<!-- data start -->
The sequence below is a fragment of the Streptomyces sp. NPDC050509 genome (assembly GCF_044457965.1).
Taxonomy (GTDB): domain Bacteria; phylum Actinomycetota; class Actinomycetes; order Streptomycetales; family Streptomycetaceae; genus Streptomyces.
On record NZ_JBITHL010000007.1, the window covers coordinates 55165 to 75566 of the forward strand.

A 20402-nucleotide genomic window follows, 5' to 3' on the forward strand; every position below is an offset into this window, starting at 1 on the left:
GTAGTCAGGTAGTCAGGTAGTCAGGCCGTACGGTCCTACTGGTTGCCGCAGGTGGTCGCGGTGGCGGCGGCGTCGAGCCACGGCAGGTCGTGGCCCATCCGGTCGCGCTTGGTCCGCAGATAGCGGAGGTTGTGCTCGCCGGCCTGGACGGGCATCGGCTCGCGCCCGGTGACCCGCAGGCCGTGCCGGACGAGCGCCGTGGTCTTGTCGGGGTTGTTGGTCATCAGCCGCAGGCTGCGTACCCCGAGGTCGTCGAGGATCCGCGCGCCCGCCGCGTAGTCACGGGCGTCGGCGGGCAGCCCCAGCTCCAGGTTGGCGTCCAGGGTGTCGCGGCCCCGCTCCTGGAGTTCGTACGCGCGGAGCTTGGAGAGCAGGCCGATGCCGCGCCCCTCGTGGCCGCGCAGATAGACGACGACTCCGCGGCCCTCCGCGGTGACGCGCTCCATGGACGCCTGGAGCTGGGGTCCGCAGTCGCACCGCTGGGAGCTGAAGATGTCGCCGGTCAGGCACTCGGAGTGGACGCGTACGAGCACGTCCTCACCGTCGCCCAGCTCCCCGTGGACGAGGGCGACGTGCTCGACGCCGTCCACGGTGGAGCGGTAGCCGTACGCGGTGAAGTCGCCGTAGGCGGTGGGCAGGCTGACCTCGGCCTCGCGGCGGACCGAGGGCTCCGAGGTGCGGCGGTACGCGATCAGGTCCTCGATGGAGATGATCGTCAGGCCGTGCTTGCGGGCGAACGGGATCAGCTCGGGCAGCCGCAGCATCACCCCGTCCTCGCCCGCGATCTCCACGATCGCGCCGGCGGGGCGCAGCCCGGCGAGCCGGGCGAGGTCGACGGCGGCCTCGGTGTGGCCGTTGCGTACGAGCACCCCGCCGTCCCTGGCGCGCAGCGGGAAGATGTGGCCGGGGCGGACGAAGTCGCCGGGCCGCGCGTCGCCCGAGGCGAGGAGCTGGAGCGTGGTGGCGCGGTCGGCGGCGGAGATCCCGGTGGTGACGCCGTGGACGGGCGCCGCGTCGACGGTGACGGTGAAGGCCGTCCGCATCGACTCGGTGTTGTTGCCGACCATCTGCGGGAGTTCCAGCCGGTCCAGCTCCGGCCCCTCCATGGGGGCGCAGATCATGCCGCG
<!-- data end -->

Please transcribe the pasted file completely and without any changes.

The sequence below is a fragment of the Streptomyces sp. NPDC050509 genome (assembly GCF_044457965.1).
Taxonomy (GTDB): domain Bacteria; phylum Actinomycetota; class Actinomycetes; order Streptomycetales; family Streptomycetaceae; genus Streptomyces.
On record NZ_JBITHL010000007.1, the window covers coordinates 55165 to 75566 of the forward strand.

A 20402-nucleotide genomic window follows, 5' to 3' on the forward strand; every position below is an offset into this window, starting at 1 on the left:
GTAGTCAGGTAGTCAGGTAGTCAGGCCGTACGGTCCTACTGGTTGCCGCAGGTGGTCGCGGTGGCGGCGGCGTCGAGCCACGGCAGGTCGTGGCCCATCCGGTCGCGCTTGGTCCGCAGATAGCGGAGGTTGTGCTCGCCGGCCTGGACGGGCATCGGCTCGCGCCCGGTGACCCGCAGGCCGTGCCGGACGAGCGCCGTGGTCTTGTCGGGGTTGTTGGTCATCAGCCGCAGGCTGCGTACCCCGAGGTCGTCGAGGATCCGCGCGCCCGCCGCGTAGTCACGGGCGTCGGCGGGCAGCCCCAGCTCCAGGTTGGCGTCCAGGGTGTCGCGGCCCCGCTCCTGGAGTTCGTACGCGCGGAGCTTGGAGAGCAGGCCGATGCCGCGCCCCTCGTGGCCGCGCAGATAGACGACGACTCCGCGGCCCTCCGCGGTGACGCGCTCCATGGACGCCTGGAGCTGGGGTCCGCAGTCGCACCGCTGGGAGCTGAAGATGTCGCCGGTCAGGCACTCGGAGTGGACGCGTACGAGCACGTCCTCACCGTCGCCCAGCTCCCCGTGGACGAGGGCGACGTGCTCGACGCCGTCCACGGTGGAGCGGTAGCCGTACGCGGTGAAGTCGCCGTAGGCGGTGGGCAGGCTGACCTCGGCCTCGCGGCGGACCGAGGGCTCCGAGGTGCGGCGGTACGCGATCAGGTCCTCGATGGAGATGATCGTCAGGCCGTGCTTGCGGGCGAACGGGATCAGCTCGGGCAGCCGCAGCATCACCCCGTCCTCGCCCGCGATCTCCACGATCGCGCCGGCGGGGCGCAGCCCGGCGAGCCGGGCGAGGTCGACGGCGGCCTCGGTGTGGCCGTTGCGTACGAGCACCCCGCCGTCCCTGGCGCGCAGCGGGAAGATGTGGCCGGGGCGGACGAAGTCGCCGGGCCGCGCGTCGCCCGAGGCGAGGAGCTGGAGCGTGGTGGCGCGGTCGGCGGCGGAGATCCCGGTGGTGACGCCGTGGACGGGCGCCGCGTCGACGGTGACGGTGAAGGCCGTCCGCATCGACTCGGTGTTGTTGCCGACCATCTGCGGGAGTTCCAGCCGGTCCAGCTCCGGCCCCTCCATGGGGGCGCAGATCATGCCGCG